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Narrating the Postcolonial Nation

Mapping Angola and Mozambique

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Edited By Ana Mafalda Leite, Hilary Owen, Rita Chaves and Livia Apa

The essays collected in this volume look at the way that Mozambican and Angolan literary works seek to narrate, re-create and make sense of the postcolonial nation. Some of the studies focus on individual works; others are comparative analyses of Angolan and Mozambican works, with a focus on the way they enter into dialogue with each other. The volume is oriented by three broad themes: the role of history; the recurring image of the voyage; and discursive/narrative strategies. The final section of the book considers the postcolonial in a broader Lusophone and international context.

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Part 2 The voyage theme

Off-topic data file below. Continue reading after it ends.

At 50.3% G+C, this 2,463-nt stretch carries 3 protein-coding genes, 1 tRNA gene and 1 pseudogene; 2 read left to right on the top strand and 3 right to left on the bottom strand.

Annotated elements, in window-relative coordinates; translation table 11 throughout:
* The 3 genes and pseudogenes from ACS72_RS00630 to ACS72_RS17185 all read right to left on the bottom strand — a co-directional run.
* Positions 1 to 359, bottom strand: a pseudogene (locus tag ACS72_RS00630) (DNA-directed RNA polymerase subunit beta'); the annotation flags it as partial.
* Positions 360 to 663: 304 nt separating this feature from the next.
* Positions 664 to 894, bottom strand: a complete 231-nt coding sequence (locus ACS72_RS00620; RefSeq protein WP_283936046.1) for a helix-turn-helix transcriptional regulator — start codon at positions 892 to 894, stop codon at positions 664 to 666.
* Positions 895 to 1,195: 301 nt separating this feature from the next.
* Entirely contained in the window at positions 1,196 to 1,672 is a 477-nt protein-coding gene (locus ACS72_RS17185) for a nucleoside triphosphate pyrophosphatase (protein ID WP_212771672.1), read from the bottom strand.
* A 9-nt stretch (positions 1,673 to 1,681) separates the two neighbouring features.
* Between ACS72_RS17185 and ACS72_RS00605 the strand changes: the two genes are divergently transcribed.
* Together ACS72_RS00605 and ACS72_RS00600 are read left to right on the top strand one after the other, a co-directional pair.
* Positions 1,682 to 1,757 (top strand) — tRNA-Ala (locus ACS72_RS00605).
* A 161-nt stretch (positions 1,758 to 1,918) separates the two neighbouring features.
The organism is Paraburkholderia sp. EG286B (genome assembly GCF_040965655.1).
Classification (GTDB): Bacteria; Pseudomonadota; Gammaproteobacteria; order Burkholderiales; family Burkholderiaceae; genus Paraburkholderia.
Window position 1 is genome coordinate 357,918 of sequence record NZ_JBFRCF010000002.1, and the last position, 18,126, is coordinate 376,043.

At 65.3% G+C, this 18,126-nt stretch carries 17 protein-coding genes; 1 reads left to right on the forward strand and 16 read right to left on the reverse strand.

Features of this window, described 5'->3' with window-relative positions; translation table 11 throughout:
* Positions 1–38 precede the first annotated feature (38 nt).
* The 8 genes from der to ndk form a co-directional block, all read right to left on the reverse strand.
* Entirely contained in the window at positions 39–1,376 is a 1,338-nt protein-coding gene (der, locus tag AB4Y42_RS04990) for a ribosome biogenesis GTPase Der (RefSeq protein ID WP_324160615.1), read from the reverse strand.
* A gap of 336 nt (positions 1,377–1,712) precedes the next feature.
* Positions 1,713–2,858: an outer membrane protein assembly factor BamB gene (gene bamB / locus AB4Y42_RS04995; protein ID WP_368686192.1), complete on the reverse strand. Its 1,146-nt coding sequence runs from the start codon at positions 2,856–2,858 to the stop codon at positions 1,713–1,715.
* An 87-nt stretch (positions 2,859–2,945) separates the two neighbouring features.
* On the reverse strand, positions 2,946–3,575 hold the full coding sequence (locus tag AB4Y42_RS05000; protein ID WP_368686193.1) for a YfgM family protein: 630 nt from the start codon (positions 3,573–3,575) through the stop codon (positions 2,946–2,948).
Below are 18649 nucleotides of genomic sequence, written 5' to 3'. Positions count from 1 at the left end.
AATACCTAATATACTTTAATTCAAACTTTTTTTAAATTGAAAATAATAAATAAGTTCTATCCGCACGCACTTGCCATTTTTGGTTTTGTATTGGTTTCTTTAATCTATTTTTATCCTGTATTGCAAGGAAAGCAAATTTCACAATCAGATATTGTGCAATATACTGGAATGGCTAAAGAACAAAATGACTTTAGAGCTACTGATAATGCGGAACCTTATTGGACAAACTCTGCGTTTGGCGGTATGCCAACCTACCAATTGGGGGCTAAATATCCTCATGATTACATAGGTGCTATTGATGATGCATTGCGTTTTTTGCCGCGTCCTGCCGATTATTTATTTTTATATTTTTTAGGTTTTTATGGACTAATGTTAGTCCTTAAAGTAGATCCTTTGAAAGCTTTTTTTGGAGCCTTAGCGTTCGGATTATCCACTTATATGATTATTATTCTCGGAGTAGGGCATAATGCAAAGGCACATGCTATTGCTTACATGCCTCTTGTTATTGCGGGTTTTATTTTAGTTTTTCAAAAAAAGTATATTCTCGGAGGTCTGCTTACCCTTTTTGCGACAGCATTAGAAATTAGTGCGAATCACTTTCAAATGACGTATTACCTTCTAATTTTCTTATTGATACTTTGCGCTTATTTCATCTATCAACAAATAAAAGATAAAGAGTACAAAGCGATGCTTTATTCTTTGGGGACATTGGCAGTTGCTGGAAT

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Laura Cavalcante Padilha Novels as Travel Diaries: The Case of Angola Ever since the novel became a cultural literary practice in Angola, it has rebelled against the silence imposed on it by the European West by attempt- ing to recover subjectivities and distinct modes of social organization, as well as other forms of narrating which had been relegated to the margins by Eurocentrism. This does not signify, however, the elision of the matri- ces transplanted by colonization, but solely the addition of a supplement through which a new gaze through difference is established, or as Homi Bhabha postulates, a ‘countergaze that turns the discriminatory look’ of the imperial other (1998: 80). It is worth remembering that this other’s imaginary, so exhaustively demonstrated by its literature, was always, indeed at times excessively and uncontrollably, drawn to the sea. This historical impulse made the sea voyage a recurrent thread in narratives that inscribe the foundational myths and heroes of the history of the West and its project to expand outwards. Analysing this attraction, Eduardo Lourenço metaphorically affirms that ‘foi sempre como um barco que o imaginário europeu se representou o seu destino viajante […] levando a bordo a humanidade inteira’ (2007: 5) [it was always with a ship that the European imagination represented its wandering destiny … taking on board the whole of humanity]. In turn, the African imaginary, even though it does have representations of voy- ages as one of its more expressive features, is not drawn to the sea: rather...

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